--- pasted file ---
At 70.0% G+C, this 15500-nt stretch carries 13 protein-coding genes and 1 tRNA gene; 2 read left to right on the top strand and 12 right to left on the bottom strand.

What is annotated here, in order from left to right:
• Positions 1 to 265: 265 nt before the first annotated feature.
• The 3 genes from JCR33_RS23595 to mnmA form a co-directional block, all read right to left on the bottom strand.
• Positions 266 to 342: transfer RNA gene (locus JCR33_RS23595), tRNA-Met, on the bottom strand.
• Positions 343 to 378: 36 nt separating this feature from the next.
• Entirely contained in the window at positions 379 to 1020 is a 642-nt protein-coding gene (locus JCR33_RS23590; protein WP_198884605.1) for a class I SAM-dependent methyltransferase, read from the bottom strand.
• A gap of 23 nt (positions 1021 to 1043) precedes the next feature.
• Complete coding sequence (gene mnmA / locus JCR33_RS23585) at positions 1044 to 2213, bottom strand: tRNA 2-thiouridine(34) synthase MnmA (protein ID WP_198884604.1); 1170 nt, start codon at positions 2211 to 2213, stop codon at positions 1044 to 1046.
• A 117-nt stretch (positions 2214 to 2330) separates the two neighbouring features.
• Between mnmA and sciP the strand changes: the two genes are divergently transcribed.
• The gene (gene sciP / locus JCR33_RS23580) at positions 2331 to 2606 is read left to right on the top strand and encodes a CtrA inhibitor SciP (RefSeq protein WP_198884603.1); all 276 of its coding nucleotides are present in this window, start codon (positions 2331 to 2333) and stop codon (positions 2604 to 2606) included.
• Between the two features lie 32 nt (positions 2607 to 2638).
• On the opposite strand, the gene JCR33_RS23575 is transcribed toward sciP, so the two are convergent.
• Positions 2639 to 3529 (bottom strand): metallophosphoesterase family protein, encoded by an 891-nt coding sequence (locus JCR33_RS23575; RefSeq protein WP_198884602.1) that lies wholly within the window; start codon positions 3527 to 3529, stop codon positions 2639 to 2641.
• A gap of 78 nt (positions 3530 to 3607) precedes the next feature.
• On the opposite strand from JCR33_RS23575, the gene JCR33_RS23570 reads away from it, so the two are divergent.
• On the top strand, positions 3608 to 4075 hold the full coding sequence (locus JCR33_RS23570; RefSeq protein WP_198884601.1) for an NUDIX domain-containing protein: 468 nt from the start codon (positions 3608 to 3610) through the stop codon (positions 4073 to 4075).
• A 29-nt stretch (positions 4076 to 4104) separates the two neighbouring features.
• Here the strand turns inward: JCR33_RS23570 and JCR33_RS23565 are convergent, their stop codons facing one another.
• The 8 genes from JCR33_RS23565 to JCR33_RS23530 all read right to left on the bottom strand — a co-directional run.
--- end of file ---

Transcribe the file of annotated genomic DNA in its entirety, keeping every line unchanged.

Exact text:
At 70.0% G+C, this 15500-nt stretch carries 13 protein-coding genes and 1 tRNA gene; 2 read left to right on the top strand and 12 right to left on the bottom strand.

What is annotated here, in order from left to right:
• Positions 1 to 265: 265 nt before the first annotated feature.
• The 3 genes from JCR33_RS23595 to mnmA form a co-directional block, all read right to left on the bottom strand.
• Positions 266 to 342: transfer RNA gene (locus JCR33_RS23595), tRNA-Met, on the bottom strand.
• Positions 343 to 378: 36 nt separating this feature from the next.
• Entirely contained in the window at positions 379 to 1020 is a 642-nt protein-coding gene (locus JCR33_RS23590; protein WP_198884605.1) for a class I SAM-dependent methyltransferase, read from the bottom strand.
• A gap of 23 nt (positions 1021 to 1043) precedes the next feature.
• Complete coding sequence (gene mnmA / locus JCR33_RS23585) at positions 1044 to 2213, bottom strand: tRNA 2-thiouridine(34) synthase MnmA (protein ID WP_198884604.1); 1170 nt, start codon at positions 2211 to 2213, stop codon at positions 1044 to 1046.
• A 117-nt stretch (positions 2214 to 2330) separates the two neighbouring features.
• Between mnmA and sciP the strand changes: the two genes are divergently transcribed.
• The gene (gene sciP / locus JCR33_RS23580) at positions 2331 to 2606 is read left to right on the top strand and encodes a CtrA inhibitor SciP (RefSeq protein WP_198884603.1); all 276 of its coding nucleotides are present in this window, start codon (positions 2331 to 2333) and stop codon (positions 2604 to 2606) included.
• Between the two features lie 32 nt (positions 2607 to 2638).
• On the opposite strand, the gene JCR33_RS23575 is transcribed toward sciP, so the two are convergent.
• Positions 2639 to 3529 (bottom strand): metallophosphoesterase family protein, encoded by an 891-nt coding sequence (locus JCR33_RS23575; RefSeq protein WP_198884602.1) that lies wholly within the window; start codon positions 3527 to 3529, stop codon positions 2639 to 2641.
• A gap of 78 nt (positions 3530 to 3607) precedes the next feature.
• On the opposite strand from JCR33_RS23575, the gene JCR33_RS23570 reads away from it, so the two are divergent.
• On the top strand, positions 3608 to 4075 hold the full coding sequence (locus JCR33_RS23570; RefSeq protein WP_198884601.1) for an NUDIX domain-containing protein: 468 nt from the start codon (positions 3608 to 3610) through the stop codon (positions 4073 to 4075).
• A 29-nt stretch (positions 4076 to 4104) separates the two neighbouring features.
• Here the strand turns inward: JCR33_RS23570 and JCR33_RS23565 are convergent, their stop codons facing one another.
• The 8 genes from JCR33_RS23565 to JCR33_RS23530 all read right to left on the bottom strand — a co-directional run.